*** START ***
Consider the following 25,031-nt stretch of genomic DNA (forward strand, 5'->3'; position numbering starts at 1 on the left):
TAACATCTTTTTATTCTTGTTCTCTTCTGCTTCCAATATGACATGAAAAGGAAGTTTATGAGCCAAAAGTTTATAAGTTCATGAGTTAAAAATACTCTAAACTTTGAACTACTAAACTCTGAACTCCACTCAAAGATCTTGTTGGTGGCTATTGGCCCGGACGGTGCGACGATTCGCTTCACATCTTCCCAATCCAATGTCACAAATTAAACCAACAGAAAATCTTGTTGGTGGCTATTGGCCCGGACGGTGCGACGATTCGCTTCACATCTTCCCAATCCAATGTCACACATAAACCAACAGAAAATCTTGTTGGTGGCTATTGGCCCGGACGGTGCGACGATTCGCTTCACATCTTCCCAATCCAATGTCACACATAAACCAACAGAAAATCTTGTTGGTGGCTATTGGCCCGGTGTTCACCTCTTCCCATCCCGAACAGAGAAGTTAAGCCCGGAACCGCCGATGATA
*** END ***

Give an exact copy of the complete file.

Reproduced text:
Consider the following 25,031-nt stretch of genomic DNA (forward strand, 5'->3'; position numbering starts at 1 on the left):
TAACATCTTTTTATTCTTGTTCTCTTCTGCTTCCAATATGACATGAAAAGGAAGTTTATGAGCCAAAAGTTTATAAGTTCATGAGTTAAAAATACTCTAAACTTTGAACTACTAAACTCTGAACTCCACTCAAAGATCTTGTTGGTGGCTATTGGCCCGGACGGTGCGACGATTCGCTTCACATCTTCCCAATCCAATGTCACAAATTAAACCAACAGAAAATCTTGTTGGTGGCTATTGGCCCGGACGGTGCGACGATTCGCTTCACATCTTCCCAATCCAATGTCACACATAAACCAACAGAAAATCTTGTTGGTGGCTATTGGCCCGGACGGTGCGACGATTCGCTTCACATCTTCCCAATCCAATGTCACACATAAACCAACAGAAAATCTTGTTGGTGGCTATTGGCCCGGTGTTCACCTCTTCCCATCCCGAACAGAGAAGTTAAGCCCGGAACCGCCGATGATA